Fragmentation as Life

This world is a direct result of the actions we have taken through fragmentation. It is a result of what we believe, and how we have acted upon those beliefs. If a virus spread throughout the population of the earth, resulting in the loss of belief, would fragmentation continue to exist in human beings? If there were no beliefs, could fragmentation continue to be sustained?

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  1. Posted Sunday, November 16, 2008 at 8:56 am | Permalink

    Yes, like a good dream or movie…

  2. Posted Friday, November 14, 2008 at 1:16 pm | Permalink


    Memories are beautiful when there is no one personally involved.


  3. Posted Thursday, November 13, 2008 at 4:09 pm | Permalink

    I know what you mean, but we’re talking about Krisna and co. Blue skin as they don’t need to breathe for prana. That said, they had growing and learning to do. But they did not forget their divinity through birth.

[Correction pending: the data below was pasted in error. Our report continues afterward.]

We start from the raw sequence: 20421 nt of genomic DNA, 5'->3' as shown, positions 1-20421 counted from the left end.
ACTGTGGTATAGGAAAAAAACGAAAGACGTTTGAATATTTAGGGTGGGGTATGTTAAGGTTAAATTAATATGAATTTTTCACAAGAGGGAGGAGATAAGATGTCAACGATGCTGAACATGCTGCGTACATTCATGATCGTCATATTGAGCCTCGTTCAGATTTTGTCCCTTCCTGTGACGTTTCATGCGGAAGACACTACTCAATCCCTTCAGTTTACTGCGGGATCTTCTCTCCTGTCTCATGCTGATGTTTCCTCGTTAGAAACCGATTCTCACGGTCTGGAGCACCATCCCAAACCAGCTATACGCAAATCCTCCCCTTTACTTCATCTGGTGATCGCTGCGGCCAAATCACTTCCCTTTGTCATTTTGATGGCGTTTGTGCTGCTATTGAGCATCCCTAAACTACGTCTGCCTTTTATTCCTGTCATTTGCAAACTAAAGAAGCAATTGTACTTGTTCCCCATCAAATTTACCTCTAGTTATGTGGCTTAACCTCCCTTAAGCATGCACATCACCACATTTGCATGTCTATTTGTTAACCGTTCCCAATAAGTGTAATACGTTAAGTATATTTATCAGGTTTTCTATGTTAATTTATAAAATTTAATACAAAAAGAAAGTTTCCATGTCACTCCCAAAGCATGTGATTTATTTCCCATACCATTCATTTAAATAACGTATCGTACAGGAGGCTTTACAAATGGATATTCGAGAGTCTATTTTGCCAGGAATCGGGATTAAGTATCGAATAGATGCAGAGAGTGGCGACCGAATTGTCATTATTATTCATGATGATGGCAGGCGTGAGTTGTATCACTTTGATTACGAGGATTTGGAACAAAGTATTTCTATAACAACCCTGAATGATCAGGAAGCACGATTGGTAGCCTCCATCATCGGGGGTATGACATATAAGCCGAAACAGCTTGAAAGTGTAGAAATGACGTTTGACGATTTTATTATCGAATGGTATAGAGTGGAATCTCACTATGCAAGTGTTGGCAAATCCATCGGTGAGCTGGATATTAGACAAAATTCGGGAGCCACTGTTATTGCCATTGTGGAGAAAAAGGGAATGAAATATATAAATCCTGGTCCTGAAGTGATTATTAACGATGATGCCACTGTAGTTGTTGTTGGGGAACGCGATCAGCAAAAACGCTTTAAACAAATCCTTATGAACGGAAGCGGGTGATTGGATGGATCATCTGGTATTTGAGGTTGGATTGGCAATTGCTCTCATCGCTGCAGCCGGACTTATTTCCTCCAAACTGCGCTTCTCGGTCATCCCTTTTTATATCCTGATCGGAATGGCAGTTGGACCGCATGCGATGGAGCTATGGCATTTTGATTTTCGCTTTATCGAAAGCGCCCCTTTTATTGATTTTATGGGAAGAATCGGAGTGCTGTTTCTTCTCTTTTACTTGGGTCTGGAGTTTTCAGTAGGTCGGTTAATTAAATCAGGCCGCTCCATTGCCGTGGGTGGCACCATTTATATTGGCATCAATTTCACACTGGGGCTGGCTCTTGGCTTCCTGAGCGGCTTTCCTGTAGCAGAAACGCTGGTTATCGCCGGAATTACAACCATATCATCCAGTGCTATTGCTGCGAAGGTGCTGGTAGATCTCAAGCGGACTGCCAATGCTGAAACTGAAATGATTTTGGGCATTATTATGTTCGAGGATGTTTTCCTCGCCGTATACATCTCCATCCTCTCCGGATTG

There are many memories there but are only remembered when I scroll back. In this case I scrolled back to the appropriate time and looked to see if there was a related memory. I would not say they are “my memories” – they are simply memories that have some association – they follow a thread back from the present. They are not facts but I have occasionally looked up some verifiable detail and found it accurate. It is simply information which is occasionally interesting or relevant. For the most part, it has no value.

    No charge anymore, although originally they arose related to a charge so were often dramatic.

    I know what you man about an individual. In a discussion after a talk this evening, someone mentioned that they felt like a probe, their body/mind moving through the world. This was meaningless for me. ‘Body’ is an object in the field of perception. There are memories there, but it’s more like a library than a possession now. A card catalog.

    Memory is very curious though. Recently, I saw a memory arise, then saw the mind begin to edit it, imagine something better. I have also observed a thread of the past being released, causing the past itself to change. Revisionist history, it all is.